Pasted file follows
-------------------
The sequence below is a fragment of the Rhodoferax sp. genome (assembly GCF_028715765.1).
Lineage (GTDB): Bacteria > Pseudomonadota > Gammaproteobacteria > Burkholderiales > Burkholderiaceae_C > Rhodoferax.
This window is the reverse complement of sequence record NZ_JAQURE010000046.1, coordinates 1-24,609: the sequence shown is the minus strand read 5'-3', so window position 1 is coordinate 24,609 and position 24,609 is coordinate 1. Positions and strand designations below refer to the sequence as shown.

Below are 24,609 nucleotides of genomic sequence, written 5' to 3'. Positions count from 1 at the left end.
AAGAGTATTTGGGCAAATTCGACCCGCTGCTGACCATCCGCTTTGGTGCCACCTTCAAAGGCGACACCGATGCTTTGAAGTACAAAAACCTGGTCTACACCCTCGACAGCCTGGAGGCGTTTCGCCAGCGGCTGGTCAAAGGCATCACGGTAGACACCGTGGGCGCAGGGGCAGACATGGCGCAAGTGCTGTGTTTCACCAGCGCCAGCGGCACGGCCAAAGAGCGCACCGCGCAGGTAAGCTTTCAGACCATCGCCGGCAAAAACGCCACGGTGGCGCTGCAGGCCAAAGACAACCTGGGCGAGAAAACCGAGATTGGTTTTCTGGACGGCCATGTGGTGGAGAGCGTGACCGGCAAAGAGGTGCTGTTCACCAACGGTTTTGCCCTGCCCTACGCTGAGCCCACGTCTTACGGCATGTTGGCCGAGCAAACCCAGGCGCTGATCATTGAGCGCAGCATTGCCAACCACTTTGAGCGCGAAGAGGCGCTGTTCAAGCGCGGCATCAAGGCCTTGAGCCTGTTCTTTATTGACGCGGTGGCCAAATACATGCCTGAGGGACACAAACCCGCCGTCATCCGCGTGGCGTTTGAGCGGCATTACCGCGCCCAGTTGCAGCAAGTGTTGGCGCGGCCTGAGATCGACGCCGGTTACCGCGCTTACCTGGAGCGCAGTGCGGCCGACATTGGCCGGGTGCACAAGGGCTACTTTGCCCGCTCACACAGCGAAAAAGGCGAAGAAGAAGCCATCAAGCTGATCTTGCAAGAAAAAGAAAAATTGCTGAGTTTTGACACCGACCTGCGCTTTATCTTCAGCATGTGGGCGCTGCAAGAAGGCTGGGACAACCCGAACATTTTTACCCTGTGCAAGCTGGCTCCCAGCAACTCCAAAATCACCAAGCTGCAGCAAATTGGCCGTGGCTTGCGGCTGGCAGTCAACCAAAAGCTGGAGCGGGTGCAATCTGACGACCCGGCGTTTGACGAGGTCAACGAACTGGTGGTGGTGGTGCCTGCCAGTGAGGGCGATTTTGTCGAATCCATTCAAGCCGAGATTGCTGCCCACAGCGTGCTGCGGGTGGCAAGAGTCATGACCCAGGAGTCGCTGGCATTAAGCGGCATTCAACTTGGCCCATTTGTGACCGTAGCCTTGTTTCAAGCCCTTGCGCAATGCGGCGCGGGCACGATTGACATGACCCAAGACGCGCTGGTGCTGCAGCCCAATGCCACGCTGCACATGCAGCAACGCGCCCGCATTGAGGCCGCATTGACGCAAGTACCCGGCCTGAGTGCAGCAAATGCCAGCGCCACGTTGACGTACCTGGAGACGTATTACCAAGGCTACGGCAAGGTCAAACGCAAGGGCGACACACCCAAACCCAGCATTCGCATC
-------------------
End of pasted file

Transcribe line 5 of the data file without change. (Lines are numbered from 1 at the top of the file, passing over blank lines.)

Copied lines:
AAGAGTATTTGGGCAAATTCGACCCGCTGCTGACCATCCGCTTTGGTGCCACCTTCAAAGGCGACACCGATGCTTTGAAGTACAAAAACCTGGTCTACACCCTCGACAGCCTGGAGGCGTTTCGCCAGCGGCTGGTCAAAGGCATCACGGTAGACACCGTGGGCGCAGGGGCAGACATGGCGCAAGTGCTGTGTTTCACCAGCGCCAGCGGCACGGCCAAAGAGCGCACCGCGCAGGTAAGCTTTCAGACCATCGCCGGCAAAAACGCCACGGTGGCGCTGCAGGCCAAAGACAACCTGGGCGAGAAAACCGAGATTGGTTTTCTGGACGGCCATGTGGTGGAGAGCGTGACCGGCAAAGAGGTGCTGTTCACCAACGGTTTTGCCCTGCCCTACGCTGAGCCCACGTCTTACGGCATGTTGGCCGAGCAAACCCAGGCGCTGATCATTGAGCGCAGCATTGCCAACCACTTTGAGCGCGAAGAGGCGCTGTTCAAGCGCGGCATCAAGGCCTTGAGCCTGTTCTTTATTGACGCGGTGGCCAAATACATGCCTGAGGGACACAAACCCGCCGTCATCCGCGTGGCGTTTGAGCGGCATTACCGCGCCCAGTTGCAGCAAGTGTTGGCGCGGCCTGAGATCGACGCCGGTTACCGCGCTTACCTGGAGCGCAGTGCGGCCGACATTGGCCGGGTGCACAAGGGCTACTTTGCCCGCTCACACAGCGAAAAAGGCGAAGAAGAAGCCATCAAGCTGATCTTGCAAGAAAAAGAAAAATTGCTGAGTTTTGACACCGACCTGCGCTTTATCTTCAGCATGTGGGCGCTGCAAGAAGGCTGGGACAACCCGAACATTTTTACCCTGTGCAAGCTGGCTCCCAGCAACTCCAAAATCACCAAGCTGCAGCAAATTGGCCGTGGCTTGCGGCTGGCAGTCAACCAAAAGCTGGAGCGGGTGCAATCTGACGACCCGGCGTTTGACGAGGTCAACGAACTGGTGGTGGTGGTGCCTGCCAGTGAGGGCGATTTTGTCGAATCCATTCAAGCCGAGATTGCTGCCCACAGCGTGCTGCGGGTGGCAAGAGTCATGACCCAGGAGTCGCTGGCATTAAGCGGCATTCAACTTGGCCCATTTGTGACCGTAGCCTTGTTTCAAGCCCTTGCGCAATGCGGCGCGGGCACGATTGACATGACCCAAGACGCGCTGGTGCTGCAGCCCAATGCCACGCTGCACATGCAGCAACGCGCCCGCATTGAGGCCGCATTGACGCAAGTACCCGGCCTGAGTGCAGCAAATGCCAGCGCCACGTTGACGTACCTGGAGACGTATTACCAAGGCTACGGCAAGGTCAAACGCAAGGGCGACACACCCAAACCCAGCATTCGCATC